Open day hosts foster links between urban and rural dwellers

“You wouldn’t know there are a million people between here and the mountains,” said Padraic McMahon of Fieldstown Farm, Kilsallaghan, in north Co. Dublin.

Padraig will showcase life on his land as part of Agri Aware’s national open farm day on Monday, May 7, in a bid to foster links between rural and urban dwellers.

Well used to having UCD and Clontarf students visit the farm, Padraic is a member of Fingal Farmers’ Group which is involved in organising the annual Flavours of Fingal show. A purchasing group, part of its remit is to also create a connection between rural and urban dwellers.

Padraic also brings sheep to Bord Bia’s hugely popular ‘Bloom’ festival in the Phoenix Park.

Padraic and his wife Brid farm 60ha of grassland and also sharefarm a tillage enterprise. Sheep farming is their main activity – they keep approximately 500 ewes – but they also have 30 Angus yearlings and 30 Angus calves. They also rear a couple of hundred free range turkeys.

“In general, there is a very healthy interest in farming and animals among urban dwellers,” said Padraic.

Most people are extremely positive towards farming and, when we were lambing during the recent blizzard, we had five or six phone calls from people offering help.

Fieldstown Farm sits right on the border between north Co. Dublin and Meath, with the Broadmeadow and Whitestown rivers running through its fields. It has been in the same family for over 400 years, on Padraic’s mother’s side. He grew up on the farm and took it over as the eldest son, with his mother still living in the house where he was brought up.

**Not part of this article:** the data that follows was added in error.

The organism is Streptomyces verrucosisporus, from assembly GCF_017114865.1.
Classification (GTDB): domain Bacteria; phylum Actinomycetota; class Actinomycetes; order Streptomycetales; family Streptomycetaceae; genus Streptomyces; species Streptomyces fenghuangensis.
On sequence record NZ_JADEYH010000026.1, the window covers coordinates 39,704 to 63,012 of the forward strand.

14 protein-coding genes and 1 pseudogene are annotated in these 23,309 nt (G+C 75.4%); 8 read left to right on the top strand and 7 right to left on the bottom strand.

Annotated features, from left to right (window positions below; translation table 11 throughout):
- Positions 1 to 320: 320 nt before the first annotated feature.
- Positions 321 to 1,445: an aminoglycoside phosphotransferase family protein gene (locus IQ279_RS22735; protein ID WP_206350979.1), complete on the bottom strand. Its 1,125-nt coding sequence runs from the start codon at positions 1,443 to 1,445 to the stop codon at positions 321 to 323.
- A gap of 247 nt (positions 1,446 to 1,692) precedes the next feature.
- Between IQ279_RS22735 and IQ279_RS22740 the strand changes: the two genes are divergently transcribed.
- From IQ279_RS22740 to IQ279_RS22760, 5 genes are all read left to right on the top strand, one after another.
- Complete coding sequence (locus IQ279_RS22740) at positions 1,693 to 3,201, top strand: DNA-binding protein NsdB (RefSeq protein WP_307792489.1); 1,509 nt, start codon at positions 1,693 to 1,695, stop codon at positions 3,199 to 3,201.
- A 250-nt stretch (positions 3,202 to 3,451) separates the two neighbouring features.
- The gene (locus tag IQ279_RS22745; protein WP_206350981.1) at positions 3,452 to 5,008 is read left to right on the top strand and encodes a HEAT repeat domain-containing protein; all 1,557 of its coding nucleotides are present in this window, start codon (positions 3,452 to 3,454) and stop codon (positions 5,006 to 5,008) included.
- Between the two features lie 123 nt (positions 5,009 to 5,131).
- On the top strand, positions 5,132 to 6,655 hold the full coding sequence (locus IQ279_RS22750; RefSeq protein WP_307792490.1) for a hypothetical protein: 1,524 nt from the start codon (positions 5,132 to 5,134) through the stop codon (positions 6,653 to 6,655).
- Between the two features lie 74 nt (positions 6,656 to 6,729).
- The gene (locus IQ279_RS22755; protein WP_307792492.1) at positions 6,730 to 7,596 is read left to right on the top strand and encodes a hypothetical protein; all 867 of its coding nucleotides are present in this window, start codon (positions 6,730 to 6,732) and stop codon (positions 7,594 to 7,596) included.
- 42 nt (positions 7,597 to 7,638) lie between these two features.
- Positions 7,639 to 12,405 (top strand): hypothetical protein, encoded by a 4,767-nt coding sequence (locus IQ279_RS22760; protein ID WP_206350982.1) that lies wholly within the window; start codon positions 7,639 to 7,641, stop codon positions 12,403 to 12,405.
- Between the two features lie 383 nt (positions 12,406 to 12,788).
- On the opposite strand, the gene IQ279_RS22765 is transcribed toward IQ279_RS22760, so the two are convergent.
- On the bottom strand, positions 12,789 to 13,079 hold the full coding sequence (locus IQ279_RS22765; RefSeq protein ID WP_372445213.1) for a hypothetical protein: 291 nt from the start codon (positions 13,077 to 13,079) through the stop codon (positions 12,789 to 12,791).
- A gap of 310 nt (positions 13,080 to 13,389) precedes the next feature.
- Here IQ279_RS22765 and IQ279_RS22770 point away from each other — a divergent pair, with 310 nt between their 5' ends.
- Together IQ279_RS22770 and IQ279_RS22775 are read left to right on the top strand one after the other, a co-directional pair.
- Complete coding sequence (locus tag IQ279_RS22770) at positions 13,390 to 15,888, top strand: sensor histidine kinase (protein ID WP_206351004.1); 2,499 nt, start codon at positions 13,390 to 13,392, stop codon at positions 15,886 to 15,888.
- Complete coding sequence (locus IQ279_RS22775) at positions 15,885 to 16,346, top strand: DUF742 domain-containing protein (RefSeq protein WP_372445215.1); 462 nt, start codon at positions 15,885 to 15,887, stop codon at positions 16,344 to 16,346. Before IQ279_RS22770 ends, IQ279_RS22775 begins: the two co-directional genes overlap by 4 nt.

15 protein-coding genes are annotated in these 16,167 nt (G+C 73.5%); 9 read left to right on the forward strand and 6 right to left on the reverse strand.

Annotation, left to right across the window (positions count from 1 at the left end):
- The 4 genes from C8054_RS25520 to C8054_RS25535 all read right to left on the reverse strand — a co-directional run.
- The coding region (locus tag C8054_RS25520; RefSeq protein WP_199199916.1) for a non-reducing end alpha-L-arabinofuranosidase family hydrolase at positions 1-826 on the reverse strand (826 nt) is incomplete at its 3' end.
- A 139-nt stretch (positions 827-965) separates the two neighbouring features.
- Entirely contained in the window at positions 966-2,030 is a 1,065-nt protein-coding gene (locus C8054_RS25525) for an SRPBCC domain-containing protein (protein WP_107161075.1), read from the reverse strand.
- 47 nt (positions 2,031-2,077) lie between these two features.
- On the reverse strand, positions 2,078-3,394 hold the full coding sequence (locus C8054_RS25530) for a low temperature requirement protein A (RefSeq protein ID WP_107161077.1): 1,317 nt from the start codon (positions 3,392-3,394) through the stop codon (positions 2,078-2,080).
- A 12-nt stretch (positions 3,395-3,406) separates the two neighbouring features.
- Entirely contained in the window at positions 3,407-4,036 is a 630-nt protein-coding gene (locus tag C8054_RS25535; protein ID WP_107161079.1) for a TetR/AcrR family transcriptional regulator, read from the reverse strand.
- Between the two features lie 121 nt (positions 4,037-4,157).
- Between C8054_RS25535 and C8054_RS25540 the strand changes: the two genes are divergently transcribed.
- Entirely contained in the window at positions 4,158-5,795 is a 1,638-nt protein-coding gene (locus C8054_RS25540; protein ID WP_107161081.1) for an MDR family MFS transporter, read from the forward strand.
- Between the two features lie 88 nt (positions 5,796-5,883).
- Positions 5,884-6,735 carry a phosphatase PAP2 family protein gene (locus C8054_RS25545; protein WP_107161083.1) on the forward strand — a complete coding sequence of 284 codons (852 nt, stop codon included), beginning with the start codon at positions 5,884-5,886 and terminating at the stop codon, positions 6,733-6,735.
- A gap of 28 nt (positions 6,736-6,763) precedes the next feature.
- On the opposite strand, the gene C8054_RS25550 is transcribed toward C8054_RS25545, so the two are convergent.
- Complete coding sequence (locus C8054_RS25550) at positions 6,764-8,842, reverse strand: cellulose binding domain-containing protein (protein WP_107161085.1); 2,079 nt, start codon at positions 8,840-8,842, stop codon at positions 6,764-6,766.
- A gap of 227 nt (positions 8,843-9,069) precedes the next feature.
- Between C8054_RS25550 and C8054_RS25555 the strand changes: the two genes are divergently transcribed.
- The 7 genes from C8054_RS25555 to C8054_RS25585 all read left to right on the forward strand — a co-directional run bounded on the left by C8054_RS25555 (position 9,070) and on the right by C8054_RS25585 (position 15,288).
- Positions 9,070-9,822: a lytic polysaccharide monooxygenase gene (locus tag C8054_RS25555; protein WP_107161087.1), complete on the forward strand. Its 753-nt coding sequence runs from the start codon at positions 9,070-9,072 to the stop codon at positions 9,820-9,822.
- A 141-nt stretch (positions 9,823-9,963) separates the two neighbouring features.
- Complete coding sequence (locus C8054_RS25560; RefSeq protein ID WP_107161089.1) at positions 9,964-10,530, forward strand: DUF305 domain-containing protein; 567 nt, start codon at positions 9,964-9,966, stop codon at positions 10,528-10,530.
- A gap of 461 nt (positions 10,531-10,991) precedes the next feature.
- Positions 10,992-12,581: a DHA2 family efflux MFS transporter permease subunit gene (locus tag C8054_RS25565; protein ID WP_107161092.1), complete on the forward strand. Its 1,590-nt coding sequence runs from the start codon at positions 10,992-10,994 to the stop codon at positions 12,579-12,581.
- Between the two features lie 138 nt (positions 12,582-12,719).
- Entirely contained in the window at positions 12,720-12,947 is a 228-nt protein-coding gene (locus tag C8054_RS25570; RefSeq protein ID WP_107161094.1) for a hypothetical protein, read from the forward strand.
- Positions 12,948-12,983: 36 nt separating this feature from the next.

Brid is from a farming family in Co. Galway. The couple have one son, Lorcan, aged 15, who helps out on the farm at weekends and school holidays. The McMahons also hire part-time workers during busy periods.

Some of the food produced on the farm is sold directly to consumers, both online and on-site. Although the McMahons have issues with ‘lampers’ and rubbish dumping, they are not specific to farms close to urban areas, Padraic said. “You can get them anywhere.”

However, the family has to deal with higher traffic volumes – especially lorries – than most other farmers.

Overall, their experience is positive and they want to share it with those who are unaware that farming goes on in Dublin.

“It is an ongoing education issue but when people learn about the farming that takes place not far from O’Connell Street, they are very positive,” said Padraic.